In this episode, for example: Ok, the writers want the Kazon to succeed in their raid. Then have three Kazon Raiders attack instead of one, and have multiple troop transports as well. Have Voyager commence "Tactical Emergency Procedure Beta" or something when first fired on, under which (appropriately with being under attacking by aliens known to hostile; for all intents and purposes Voyager should have considered themselves to be in a state of war with the Kazon, given their behavior) Tuvok immediately begins shooting back, targeting weapons only while Janeway hails, then doing his best to disable/destroy the ships when the hail goes unanswered. That point is some advice I would have liked to see Picard follow as well; since it is common to target only weapons to disable them without causing many casualties on hostile vessels, why give them the advantage (and screw over any in your own crew who is injured by delay in fighting back) by slowly making multiple attempts to hail a vessel that is firing on you? Immediately retaliate to take out the weapons; that way if your hail is not answered you have not wasted valuable time sitting there like a beached whale while your ship is pummeled. (for ships such inferior firepower as to make their threat to the ship nearly negligible an exception can be made). The same princie applies to hostile troops boarding the ship. Shoot them on site! Obviously they are not going to just drop their weapons at the first sign of light resistance, despite what Mr. "Grossly incompetent for the course of the episode" Tuvok may think. And here with the boarding being done not by transporters but manually in a small vessel almost EVERY security officer backed up by all non essential males on the ship should have been hauling ass to get down to the entry point in time to stop them. It is one thing to tell your enemy to surrender before firing when he is boarding your ship if you have, say, 15 [phaser] riflemen aiming at five enemy soldiers, but otherwise, fire! You have STUN settings on your weapons, we see stun used all the time! That should satisfy any exaggerated Starfleet moral concerns valuing of life of even beings like the Kazon who the Delta Quadrant would have been much better off if they had stayed confined to the gutter the Trabe had them in, since that is clearly where they belong. Shout something like "Our weapons will only stun you if you surrender within 10 seconds, after which you will be vaporized by any hit!" while your men engaged the Kazon and after the ten seconds do set phasers to kill; otherwise if word gets around too many aliens may be too eager to try raiding your ship if it is known that you only shoot to stun, and this would serve as a good deterrent to future attacks and save lives in the long run, and further motivate the attacking Kazon to surrender.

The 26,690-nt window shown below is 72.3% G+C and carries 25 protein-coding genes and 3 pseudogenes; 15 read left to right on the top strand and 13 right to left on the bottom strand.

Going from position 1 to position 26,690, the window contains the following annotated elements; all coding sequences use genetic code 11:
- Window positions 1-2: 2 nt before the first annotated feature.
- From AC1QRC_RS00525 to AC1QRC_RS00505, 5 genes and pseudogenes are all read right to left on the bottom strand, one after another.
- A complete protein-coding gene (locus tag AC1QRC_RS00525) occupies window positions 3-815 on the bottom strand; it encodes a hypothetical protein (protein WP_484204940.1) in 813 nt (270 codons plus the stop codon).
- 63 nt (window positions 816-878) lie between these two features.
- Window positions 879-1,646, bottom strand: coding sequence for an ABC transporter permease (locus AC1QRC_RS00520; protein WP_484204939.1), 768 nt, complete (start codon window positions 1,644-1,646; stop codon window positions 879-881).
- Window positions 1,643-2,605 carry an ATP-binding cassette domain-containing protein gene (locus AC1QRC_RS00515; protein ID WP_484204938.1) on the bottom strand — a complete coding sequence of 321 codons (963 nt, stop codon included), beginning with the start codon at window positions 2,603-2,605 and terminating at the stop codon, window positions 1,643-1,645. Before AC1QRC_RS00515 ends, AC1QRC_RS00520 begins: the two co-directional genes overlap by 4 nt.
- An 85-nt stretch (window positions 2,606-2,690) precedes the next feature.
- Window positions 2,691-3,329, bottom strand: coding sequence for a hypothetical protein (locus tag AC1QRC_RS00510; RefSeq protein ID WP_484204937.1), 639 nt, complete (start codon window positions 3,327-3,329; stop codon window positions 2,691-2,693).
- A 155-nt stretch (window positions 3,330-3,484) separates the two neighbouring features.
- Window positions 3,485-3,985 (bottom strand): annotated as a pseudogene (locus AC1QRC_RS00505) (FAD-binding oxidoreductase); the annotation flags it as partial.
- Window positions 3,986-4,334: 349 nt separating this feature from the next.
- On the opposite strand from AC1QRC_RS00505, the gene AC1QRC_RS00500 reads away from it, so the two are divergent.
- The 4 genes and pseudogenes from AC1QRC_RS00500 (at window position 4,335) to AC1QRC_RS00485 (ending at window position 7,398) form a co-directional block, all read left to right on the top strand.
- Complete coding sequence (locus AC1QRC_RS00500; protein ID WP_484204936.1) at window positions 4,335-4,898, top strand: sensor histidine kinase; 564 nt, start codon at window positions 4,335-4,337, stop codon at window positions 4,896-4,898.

That all took me about 15 minutes to type, so the writers have no excuse for not being able to think up at least that or something better. And with the CGI of Voyager's time being much better and cheaper than in TNG's day they should be able to affordable pull off the battle I descrived win the extra ships. Oh, and in life and death situations Voyager should be way more aggressive with its torpedos, not focusing so much on phasers.